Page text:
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            1. I think we are talking at cross-purposes, perhaps. If they can be believed (a big if), the general Fabian philosophy, which is where most of the idiots in FUSA trace their ideological heritage back to, is that environment produces bad people. Remove/control the environment and you eliminate the problem. That line of thinking is quite prevalent, eliminate poverty to prevent crime, education to prevent poverty/crime and so on. We are all rich beyond imagination compared to 500 years ago, and our standard of living is likely better than European royalty had at the time. Yet we still steal, still covet, still murder. A TRUE socialist, say Bernie Sanders, I think actually buys into the line that changing the environment removes all barriers to utopia. As do most of the educated cosmic whites. I’m sure you’ve heard the oft regurgitated Magic Dirt Theory that’s led to such illustrious places as Dearborn, or Lewistown. FDR was big on this idea, and I think part of it is thoughts I’ve admittedly had myself at times. Stupid people need direction and like kids, they need to be told what to do for their own good. I empathize with the urge, but I also can’t square it with my faith and mankind’s history. I think the other, more malevolent line of statist is really just a petty tyrant. Concerned with accruing wealth through power or vice versa, he’s more of a Luca Brasi than an ideologue. Your low IQ, brain-dead voters, most FLEAs and bureaucrats are this way, if my personal sampling is to be believed. They don’t give a crap about the nature of man if they’ve ever even contemplated it, and are materialists or sadists. I am with the ‘leave me alone’ school of thought. The only thing I believe many anarchists to underestimate is the willingness of their fellow man to cooperate for the wrong reasons. My only real concern is with charismatic sociopaths accruing power and followers and going on the warpath against people largely unable to coalesce for their own survival even as we speak. Is it worse than statism? Not by a long shot. There are ways to ameliorate the problem, but few seem to really want to look at the actual application of it in detail. You’re right though, intentions are out. Right it’s pretty much about who’s going to be on the right and wrong side of the gun barrel.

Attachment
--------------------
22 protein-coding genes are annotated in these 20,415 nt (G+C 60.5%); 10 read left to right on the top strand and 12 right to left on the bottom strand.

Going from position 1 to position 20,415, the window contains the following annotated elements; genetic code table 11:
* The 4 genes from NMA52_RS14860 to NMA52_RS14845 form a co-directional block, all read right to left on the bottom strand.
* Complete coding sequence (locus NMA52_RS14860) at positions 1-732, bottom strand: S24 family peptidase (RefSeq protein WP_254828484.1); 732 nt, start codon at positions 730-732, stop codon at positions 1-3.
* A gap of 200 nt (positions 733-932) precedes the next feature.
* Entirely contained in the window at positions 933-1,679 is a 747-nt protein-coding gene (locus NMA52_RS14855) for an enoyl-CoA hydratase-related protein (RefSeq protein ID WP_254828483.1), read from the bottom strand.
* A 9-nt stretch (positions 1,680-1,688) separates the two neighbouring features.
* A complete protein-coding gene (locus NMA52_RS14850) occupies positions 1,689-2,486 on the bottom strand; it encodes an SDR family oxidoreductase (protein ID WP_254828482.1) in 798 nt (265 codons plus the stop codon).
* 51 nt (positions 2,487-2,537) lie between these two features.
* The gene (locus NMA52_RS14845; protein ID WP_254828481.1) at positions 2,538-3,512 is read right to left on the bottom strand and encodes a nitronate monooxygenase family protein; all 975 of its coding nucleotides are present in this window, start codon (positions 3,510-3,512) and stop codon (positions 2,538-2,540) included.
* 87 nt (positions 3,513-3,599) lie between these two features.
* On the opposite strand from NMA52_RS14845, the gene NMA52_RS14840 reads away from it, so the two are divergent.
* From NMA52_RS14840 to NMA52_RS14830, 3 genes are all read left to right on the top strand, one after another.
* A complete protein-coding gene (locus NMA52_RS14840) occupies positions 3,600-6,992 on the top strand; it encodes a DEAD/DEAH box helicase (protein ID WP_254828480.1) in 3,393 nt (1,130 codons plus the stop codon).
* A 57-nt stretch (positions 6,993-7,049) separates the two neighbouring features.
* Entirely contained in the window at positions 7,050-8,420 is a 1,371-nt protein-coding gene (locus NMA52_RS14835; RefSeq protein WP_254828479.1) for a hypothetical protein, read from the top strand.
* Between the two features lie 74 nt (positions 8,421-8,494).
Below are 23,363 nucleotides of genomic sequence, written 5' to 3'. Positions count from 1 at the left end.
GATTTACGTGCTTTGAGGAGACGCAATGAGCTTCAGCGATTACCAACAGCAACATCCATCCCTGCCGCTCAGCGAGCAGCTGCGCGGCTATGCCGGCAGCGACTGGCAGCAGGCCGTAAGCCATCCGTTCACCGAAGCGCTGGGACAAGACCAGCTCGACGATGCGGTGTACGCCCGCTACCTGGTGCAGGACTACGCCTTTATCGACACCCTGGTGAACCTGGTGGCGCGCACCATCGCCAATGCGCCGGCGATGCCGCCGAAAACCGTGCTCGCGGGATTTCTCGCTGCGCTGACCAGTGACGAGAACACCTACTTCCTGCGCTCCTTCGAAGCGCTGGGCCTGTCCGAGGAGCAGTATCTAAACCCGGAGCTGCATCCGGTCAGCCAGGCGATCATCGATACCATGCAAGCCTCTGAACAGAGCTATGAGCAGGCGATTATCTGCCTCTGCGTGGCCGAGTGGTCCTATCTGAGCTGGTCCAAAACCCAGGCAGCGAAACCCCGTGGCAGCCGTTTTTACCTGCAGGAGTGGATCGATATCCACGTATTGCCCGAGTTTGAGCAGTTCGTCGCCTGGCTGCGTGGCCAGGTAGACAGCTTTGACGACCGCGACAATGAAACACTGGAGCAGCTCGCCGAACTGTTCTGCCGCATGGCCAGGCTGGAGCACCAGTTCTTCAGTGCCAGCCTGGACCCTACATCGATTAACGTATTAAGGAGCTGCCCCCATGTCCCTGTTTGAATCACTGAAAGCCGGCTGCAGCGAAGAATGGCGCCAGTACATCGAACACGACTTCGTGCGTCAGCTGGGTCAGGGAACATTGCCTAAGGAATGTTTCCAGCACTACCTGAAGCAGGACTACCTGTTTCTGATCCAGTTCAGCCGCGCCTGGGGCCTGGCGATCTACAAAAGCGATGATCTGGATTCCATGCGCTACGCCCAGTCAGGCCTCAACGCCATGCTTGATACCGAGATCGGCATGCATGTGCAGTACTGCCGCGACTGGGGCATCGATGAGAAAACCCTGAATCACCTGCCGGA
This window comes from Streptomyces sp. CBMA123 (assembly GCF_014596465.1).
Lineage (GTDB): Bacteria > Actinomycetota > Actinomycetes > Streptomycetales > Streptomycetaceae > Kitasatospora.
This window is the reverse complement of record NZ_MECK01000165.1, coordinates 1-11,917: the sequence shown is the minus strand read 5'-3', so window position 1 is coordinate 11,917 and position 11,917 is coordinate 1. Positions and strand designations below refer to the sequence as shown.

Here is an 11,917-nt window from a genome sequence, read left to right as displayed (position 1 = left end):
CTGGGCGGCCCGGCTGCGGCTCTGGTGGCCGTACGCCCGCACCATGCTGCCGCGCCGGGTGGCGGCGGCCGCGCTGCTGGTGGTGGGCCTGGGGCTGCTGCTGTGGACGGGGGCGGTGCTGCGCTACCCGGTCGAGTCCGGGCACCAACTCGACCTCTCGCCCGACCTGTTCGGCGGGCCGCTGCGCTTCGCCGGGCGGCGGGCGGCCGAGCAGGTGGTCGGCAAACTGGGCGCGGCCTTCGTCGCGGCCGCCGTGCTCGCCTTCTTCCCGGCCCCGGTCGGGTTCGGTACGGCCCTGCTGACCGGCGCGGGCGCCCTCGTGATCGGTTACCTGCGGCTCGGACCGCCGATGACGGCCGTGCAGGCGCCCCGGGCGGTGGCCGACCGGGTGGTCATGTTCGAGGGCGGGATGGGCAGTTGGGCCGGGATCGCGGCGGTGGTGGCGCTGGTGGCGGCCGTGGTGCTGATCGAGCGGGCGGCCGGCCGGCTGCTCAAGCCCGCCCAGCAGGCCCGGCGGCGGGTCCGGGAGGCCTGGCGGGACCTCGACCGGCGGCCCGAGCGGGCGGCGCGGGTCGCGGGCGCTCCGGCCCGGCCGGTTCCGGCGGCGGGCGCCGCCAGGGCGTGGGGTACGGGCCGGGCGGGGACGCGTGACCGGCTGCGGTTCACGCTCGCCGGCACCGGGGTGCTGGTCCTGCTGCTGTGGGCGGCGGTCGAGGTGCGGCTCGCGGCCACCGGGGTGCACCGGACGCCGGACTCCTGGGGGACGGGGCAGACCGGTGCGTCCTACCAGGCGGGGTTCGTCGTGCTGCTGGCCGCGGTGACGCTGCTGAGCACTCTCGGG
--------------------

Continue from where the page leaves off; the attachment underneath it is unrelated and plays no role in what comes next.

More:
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  6. The way I read your essay, it seems you’re conflating IQ/intelligence with education/knowledge. Do you feel that if part of society has a g factor 15 points lower than the rest that they are incapable of living in a libertarian society given proper education? Thanks. (The answer, however, won’t change our current situation at all.)

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    1. I stated in a previous comment that both concepts are difficult to quantify, so it is difficult to speak of it in absolute terms. While IQ and knowledge (education is a piece of paper tbh) are not identical, they are highly correlated in real life. I will say, the following is mere conjecture on my part. G factor -15 would depend entirely on the median. Not to confuse the two, but turn it into a more usable term for this example, let’s assume we have in JJstan an average IQ of 140 (it’s a real small place). Let’s say a drop to 125 occurs, it is entirely possible for someone at that level of intelligence to maintain a libertarian society if they maintain a minority, say 20-30%. Education may help mollify that difference, but would not erase it. The difference would slowly disappear as genetic mixing occurred, but initially it would be noticeable. Much would depend on if the less gifted segment was marginalized economically or socially. I personally believe you could maintain a libertarian society with 100 IQ, but to make the jump to it would require significantly higher. Think of it like an electron making a quantum leap, you need an absorption of energy to push it to an outer shell. I do believe there is a limitation to a society capable of sustaining a libertarian society. Where that is, I am not entirely sure. Whether it is hereditary g-factor or developed cognitive abilities, certain societies and cultures seem unable to produce sufficient brain power to make the jump above tribal societies or dictatorships (the history of Rhodesia comes to mind), or from monarchy to republic (UK) or from republic to libertarian/anarchist (US). More specific commentary can be had via email should you require it, sir (or ma’am). Good question though.